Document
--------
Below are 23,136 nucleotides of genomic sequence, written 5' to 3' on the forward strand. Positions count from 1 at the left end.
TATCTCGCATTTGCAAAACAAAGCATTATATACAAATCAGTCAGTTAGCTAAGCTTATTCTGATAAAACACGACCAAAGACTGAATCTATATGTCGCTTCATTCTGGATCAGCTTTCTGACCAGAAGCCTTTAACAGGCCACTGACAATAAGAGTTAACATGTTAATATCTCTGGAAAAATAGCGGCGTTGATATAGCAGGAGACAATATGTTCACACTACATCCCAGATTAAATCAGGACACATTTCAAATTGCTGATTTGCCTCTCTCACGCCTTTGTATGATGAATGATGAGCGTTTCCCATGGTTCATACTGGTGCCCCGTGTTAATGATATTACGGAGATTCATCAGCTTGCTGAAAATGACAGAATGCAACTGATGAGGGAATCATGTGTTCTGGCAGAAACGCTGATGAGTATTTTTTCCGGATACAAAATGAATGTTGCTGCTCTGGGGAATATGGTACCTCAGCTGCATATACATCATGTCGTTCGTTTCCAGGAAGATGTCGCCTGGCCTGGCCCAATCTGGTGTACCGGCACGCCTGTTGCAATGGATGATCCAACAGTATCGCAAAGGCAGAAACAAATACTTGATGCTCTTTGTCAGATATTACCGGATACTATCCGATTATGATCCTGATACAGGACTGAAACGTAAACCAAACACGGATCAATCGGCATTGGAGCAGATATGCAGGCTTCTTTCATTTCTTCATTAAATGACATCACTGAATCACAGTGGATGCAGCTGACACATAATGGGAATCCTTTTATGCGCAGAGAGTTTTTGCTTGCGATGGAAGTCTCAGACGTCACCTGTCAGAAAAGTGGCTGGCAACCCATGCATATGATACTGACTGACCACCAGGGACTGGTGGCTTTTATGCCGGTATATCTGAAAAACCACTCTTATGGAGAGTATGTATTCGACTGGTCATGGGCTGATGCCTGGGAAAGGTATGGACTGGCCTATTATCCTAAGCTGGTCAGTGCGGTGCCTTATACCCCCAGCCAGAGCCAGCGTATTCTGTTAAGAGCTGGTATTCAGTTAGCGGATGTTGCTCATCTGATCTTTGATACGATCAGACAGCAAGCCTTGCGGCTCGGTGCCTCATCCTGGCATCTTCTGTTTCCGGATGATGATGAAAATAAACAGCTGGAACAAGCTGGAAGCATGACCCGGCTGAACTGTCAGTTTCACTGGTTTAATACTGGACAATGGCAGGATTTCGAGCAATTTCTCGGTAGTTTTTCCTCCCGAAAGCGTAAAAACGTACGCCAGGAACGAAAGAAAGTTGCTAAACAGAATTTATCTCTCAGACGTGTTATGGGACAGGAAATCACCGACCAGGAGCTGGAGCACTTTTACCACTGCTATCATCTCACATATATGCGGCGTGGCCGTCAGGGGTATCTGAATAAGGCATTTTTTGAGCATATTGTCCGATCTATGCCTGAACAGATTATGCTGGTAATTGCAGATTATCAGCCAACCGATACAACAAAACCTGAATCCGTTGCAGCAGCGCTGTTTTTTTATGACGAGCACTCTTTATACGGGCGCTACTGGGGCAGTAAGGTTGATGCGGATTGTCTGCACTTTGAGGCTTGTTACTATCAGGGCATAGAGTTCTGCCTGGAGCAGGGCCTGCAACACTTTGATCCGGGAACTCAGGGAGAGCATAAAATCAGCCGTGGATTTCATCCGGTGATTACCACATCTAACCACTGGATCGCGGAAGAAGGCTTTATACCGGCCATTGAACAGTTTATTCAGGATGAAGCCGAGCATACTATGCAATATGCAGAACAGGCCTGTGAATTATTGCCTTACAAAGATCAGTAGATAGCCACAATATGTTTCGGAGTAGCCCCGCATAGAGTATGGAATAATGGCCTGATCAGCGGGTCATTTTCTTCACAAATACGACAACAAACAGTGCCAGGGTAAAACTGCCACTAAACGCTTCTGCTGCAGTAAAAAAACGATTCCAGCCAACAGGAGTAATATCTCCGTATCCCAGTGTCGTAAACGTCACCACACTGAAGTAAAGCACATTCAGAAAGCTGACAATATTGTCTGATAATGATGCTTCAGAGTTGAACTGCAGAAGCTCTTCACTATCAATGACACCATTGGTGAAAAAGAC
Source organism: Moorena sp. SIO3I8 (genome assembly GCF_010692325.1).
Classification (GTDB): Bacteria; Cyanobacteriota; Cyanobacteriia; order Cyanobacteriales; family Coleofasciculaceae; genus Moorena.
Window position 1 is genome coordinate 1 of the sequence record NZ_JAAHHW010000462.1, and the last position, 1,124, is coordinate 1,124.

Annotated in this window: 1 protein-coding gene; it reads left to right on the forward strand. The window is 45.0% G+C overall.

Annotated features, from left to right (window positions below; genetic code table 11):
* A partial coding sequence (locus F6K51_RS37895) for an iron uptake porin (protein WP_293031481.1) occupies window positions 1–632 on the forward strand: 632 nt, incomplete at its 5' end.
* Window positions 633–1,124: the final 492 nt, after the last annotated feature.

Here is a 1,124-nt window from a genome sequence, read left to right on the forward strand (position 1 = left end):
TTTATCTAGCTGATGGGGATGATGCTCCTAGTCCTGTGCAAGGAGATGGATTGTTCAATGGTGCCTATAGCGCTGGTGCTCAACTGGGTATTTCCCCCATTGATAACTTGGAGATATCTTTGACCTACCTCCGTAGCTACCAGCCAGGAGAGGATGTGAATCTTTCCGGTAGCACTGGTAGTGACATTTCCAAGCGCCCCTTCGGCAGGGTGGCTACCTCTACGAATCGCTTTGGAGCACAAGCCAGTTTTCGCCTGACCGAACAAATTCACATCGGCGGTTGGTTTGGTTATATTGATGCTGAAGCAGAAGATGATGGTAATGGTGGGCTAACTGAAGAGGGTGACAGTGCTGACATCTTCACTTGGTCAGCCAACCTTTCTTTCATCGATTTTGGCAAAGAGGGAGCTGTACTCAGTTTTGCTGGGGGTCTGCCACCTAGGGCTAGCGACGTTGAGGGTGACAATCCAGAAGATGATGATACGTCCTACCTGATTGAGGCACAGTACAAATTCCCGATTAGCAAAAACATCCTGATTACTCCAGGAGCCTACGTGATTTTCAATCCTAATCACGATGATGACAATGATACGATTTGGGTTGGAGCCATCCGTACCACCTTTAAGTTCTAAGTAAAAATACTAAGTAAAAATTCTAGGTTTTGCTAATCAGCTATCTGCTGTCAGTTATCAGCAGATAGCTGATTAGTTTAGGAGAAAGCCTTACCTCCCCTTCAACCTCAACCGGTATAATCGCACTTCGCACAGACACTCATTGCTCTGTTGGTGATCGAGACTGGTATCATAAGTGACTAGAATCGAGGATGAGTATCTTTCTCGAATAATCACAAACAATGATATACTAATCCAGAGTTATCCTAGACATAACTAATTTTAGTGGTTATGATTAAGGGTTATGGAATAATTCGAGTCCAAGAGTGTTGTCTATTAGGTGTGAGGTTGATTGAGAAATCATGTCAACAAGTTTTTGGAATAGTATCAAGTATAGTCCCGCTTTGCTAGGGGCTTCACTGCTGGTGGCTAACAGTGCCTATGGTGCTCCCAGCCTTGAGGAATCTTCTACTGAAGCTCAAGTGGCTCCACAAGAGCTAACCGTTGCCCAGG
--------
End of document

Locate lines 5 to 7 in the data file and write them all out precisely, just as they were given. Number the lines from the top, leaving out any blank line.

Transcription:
Window position 1 is genome coordinate 1 of the sequence record NZ_JAAHHW010000462.1, and the last position, 1,124, is coordinate 1,124.

Annotated in this window: 1 protein-coding gene; it reads left to right on the forward strand. The window is 45.0% G+C overall.

Annotated features, from left to right (window positions below; genetic code table 11):